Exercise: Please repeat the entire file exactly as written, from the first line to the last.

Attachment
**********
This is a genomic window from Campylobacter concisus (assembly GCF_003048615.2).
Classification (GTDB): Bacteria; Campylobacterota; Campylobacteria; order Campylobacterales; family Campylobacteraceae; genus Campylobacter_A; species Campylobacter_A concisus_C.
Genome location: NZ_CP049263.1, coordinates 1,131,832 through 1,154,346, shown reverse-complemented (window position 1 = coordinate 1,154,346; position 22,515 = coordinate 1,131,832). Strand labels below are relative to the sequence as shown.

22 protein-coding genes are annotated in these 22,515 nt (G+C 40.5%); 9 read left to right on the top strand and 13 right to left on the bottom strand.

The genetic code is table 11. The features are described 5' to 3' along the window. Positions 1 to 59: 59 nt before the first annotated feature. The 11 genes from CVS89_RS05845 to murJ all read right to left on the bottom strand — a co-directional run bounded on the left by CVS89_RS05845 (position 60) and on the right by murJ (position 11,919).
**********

This is a genomic window from Campylobacter concisus (assembly GCF_003048615.2).
Classification (GTDB): Bacteria; Campylobacterota; Campylobacteria; order Campylobacterales; family Campylobacteraceae; genus Campylobacter_A; species Campylobacter_A concisus_C.
Genome location: NZ_CP049263.1, coordinates 1,131,832 through 1,154,346, shown reverse-complemented (window position 1 = coordinate 1,154,346; position 22,515 = coordinate 1,131,832). Strand labels below are relative to the sequence as shown.

22 protein-coding genes are annotated in these 22,515 nt (G+C 40.5%); 9 read left to right on the top strand and 13 right to left on the bottom strand.

The genetic code is table 11. The features are described 5' to 3' along the window. Positions 1 to 59: 59 nt before the first annotated feature. The 11 genes from CVS89_RS05845 to murJ all read right to left on the bottom strand — a co-directional run bounded on the left by CVS89_RS05845 (position 60) and on the right by murJ (position 11,919).